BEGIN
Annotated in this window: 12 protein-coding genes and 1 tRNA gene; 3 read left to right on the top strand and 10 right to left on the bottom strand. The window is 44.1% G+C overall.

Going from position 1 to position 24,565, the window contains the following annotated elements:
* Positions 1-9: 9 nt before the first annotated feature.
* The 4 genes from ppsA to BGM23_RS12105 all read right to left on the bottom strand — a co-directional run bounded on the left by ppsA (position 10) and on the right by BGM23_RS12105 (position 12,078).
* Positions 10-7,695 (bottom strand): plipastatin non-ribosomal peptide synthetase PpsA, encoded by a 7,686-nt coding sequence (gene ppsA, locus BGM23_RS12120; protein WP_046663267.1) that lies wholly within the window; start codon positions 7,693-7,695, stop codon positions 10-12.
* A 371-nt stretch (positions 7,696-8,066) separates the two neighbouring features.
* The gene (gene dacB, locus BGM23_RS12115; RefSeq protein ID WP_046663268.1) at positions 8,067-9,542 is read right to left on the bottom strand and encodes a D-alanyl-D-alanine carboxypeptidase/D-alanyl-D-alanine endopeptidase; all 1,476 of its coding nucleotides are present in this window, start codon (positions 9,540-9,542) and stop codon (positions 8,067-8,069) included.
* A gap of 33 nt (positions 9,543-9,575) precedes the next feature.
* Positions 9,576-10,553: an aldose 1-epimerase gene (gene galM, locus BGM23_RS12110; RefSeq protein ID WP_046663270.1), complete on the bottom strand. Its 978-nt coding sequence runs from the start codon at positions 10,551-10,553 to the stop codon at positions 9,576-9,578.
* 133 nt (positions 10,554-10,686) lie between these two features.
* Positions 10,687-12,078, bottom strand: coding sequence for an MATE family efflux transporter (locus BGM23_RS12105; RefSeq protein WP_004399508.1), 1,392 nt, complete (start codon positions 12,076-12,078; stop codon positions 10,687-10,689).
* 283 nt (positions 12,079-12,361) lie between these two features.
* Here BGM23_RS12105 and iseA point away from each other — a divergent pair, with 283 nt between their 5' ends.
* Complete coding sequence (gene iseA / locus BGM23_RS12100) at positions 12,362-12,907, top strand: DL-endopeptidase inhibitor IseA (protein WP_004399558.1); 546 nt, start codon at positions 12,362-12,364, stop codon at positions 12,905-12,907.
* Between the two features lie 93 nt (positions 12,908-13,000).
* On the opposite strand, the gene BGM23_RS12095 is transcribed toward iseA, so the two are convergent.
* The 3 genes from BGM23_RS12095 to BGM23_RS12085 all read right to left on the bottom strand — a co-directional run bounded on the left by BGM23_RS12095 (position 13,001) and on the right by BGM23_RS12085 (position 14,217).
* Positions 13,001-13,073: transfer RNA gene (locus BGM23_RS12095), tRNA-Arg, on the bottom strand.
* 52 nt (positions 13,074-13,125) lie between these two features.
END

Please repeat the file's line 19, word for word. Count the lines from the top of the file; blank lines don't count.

* 52 nt (positions 13,074-13,125) lie between these two features.